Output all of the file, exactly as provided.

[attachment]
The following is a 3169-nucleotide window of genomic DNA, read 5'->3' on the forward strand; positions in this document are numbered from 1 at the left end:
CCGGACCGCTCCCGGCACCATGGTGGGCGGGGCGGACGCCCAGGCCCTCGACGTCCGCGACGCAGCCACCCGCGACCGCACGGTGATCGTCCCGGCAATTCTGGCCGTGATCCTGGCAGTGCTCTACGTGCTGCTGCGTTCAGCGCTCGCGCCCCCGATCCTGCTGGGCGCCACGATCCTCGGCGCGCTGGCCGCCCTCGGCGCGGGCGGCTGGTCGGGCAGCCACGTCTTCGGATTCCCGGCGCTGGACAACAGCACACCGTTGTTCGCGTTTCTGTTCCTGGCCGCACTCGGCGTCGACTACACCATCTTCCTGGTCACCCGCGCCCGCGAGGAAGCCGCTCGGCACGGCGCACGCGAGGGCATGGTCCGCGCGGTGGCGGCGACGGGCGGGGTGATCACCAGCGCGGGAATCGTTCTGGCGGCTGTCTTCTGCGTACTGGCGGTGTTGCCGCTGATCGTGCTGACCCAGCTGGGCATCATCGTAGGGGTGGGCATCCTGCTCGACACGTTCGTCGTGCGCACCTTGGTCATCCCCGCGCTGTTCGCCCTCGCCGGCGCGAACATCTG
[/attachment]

The following is a 3169-nucleotide window of genomic DNA, read 5'->3' on the forward strand; positions in this document are numbered from 1 at the left end:
CCGGACCGCTCCCGGCACCATGGTGGGCGGGGCGGACGCCCAGGCCCTCGACGTCCGCGACGCAGCCACCCGCGACCGCACGGTGATCGTCCCGGCAATTCTGGCCGTGATCCTGGCAGTGCTCTACGTGCTGCTGCGTTCAGCGCTCGCGCCCCCGATCCTGCTGGGCGCCACGATCCTCGGCGCGCTGGCCGCCCTCGGCGCGGGCGGCTGGTCGGGCAGCCACGTCTTCGGATTCCCGGCGCTGGACAACAGCACACCGTTGTTCGCGTTTCTGTTCCTGGCCGCACTCGGCGTCGACTACACCATCTTCCTGGTCACCCGCGCCCGCGAGGAAGCCGCTCGGCACGGCGCACGCGAGGGCATGGTCCGCGCGGTGGCGGCGACGGGCGGGGTGATCACCAGCGCGGGAATCGTTCTGGCGGCTGTCTTCTGCGTACTGGCGGTGTTGCCGCTGATCGTGCTGACCCAGCTGGGCATCATCGTAGGGGTGGGCATCCTGCTCGACACGTTCGTCGTGCGCACCTTGGTCATCCCCGCGCTGTTCGCCCTCGCCGGCGCGAACATCTG